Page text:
A Hollywood Sort of Weekend
It's been a while since I revisited the movie front of my little media empire. Okay, "empire" is way too strong but there was a time when I was getting paid from TV, radio, newspapers, and the movie biz - although the movie biz only counts if you include screenplay option money. By the way, I certainly do, and so does my local grocery store.
Still, there have been no actual movies made, which is partly why I may do one myself just to get a score up on the board. I've got an idea that would mean a lot to me, but we'll see.
The highlight of my movie-writing attempts was being invited down to my producer friend's house in LA. We went to the Producer's Guild Awards and I shook hands and chatted with some movie big-deals: Anjelica Huston, Adrien Brodie, Diane Lane, Samuel L. Jackson, Robert Wagner, George Lucas and Tom Hanks. I also saw a ton more of them, and heard Dustin Hoffman give a speech where he imitated a Hollywood producer, as he did in "Wag the Dog." So that was great. Afterwards we went outside and the weather was so mild it was like being indoors all over again. On the way out I met Bob Shapiro, of the OJ trial so that was the nightmare side of the dream.
Here's how it works if you're submitting scripts to Hollywood. First, I started out determined not to go through any changes about it and that's wise. In 6 plus years, there have been maybe 4 depressing days where I really thought things were about to happen but they didn't. The other days I stuck to my original approach: Don't get your hopes up, and don't let Hollywood make a fool out of you.
Finally my stock collapsed and I was finished. I mean there was no place left to go. I couldn't even get my own answering machine to take a message. Then at a party, a certain huge director told my producer's son that one of my titles was the best he'd ever heard. That was show biz talk of course, but suddenly I was back in play. I no longer looked like a hopeless loser - someone inside the palace had said something very nice.
This led to another script, another option payment, but then....nothing. We were just easing back to "It's Over" once again. Sure, there was a minor flurry of activity a month ago. Incidentally, I always have to send the scripts again for each new nibble, because of clutter. My producer's office has so many papers in it that the ski patrol checks for avalanches.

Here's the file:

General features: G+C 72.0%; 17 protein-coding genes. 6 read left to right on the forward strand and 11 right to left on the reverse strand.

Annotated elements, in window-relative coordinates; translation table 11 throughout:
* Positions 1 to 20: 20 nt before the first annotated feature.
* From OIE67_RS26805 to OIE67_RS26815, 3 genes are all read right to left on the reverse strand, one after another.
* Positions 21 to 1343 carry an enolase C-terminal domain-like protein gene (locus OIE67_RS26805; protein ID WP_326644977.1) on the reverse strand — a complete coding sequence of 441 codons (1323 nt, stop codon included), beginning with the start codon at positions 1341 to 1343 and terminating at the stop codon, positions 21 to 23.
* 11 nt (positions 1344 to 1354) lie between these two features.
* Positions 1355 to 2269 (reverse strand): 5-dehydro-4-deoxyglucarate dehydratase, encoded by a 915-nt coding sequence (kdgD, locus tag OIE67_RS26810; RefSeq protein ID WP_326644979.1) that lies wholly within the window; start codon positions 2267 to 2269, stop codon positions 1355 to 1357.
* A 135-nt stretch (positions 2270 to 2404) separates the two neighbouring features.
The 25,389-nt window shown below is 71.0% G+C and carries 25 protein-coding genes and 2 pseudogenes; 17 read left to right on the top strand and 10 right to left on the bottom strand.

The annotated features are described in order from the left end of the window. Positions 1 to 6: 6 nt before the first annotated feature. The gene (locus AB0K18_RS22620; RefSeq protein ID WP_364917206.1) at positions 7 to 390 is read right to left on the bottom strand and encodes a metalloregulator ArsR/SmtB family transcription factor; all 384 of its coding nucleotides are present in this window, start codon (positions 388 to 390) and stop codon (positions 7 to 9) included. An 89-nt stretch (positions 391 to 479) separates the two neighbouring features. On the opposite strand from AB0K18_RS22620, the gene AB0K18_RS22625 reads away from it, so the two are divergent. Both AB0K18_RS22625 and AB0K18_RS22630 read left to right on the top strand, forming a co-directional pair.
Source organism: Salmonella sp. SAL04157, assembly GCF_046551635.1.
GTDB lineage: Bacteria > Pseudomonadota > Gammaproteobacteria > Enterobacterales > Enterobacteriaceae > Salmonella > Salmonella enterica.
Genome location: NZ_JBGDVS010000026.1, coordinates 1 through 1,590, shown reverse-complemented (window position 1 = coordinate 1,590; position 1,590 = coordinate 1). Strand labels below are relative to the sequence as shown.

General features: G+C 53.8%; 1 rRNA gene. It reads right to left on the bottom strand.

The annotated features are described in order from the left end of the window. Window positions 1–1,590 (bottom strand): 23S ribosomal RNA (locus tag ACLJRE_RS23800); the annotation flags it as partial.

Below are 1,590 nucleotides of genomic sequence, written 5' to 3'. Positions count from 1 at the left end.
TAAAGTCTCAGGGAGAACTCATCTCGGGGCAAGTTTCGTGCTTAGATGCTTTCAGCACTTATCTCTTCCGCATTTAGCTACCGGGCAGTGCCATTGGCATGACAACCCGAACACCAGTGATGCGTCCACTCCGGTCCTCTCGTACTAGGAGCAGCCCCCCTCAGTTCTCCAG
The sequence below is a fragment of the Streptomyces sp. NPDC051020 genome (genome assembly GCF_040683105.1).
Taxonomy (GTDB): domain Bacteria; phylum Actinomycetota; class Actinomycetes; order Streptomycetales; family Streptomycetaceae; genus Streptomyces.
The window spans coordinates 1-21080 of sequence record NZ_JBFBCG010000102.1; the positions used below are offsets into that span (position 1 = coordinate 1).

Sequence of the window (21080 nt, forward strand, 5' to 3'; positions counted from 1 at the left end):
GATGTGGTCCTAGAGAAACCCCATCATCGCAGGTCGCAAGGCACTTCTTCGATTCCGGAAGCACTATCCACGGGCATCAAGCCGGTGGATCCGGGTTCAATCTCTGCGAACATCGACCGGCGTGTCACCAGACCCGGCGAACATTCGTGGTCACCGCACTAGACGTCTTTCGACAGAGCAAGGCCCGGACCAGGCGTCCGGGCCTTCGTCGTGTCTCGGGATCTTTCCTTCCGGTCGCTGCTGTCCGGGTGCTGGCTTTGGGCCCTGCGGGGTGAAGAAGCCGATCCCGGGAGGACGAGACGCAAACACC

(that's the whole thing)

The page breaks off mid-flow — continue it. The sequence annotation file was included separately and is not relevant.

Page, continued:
The follow-through on the one positive lead came down to the son understandably not wanting to use his new position in Hollywood to take this big-time director my scripts. Everyone has a limited amount of that kind of capital and you must spend it wisely.
So Saturday, at what my producer calls "a major party", he talked to the director himself. The director agreed to read two of my scripts and they are being sent over by messenger today. The man who loved the one title is now going to read the scripts. And he is important.
So that was a fun mood-setter to watch the Oscars. Not that my work has a chance in hell of winning an award. Mine are comedies that would make Borat seem mainstream. When it comes to Hollywood, I'm sort of a subversive. My people down there are connected though. Really connected. The father, son, and wife were all there at the awards last night, and I saw the woman twice on camera. So who knows?
In fact that might be the real news here: Someone I saw on the Academy Awards telecast yesterday, is sending my scripts somewhere today. No matter what happens that is a huge accomplishment.
One thing I learned during the Hitchhiking Years - and I will be returning to writing about those here shortly - is the Single Car Theory. You might see hundreds of cars pass you by, but it's not like you have to convince even 5% to stop. All you really need to get down the road is one car, and if this director goes for these scripts - if this guy pulls over and stops to let me into the movie business - that is all it would take.
So in this Hollywood weekend, the latest phone call from LA was good news. I'm hitchhiking through and I just need one car to stop. It might as well be a limo.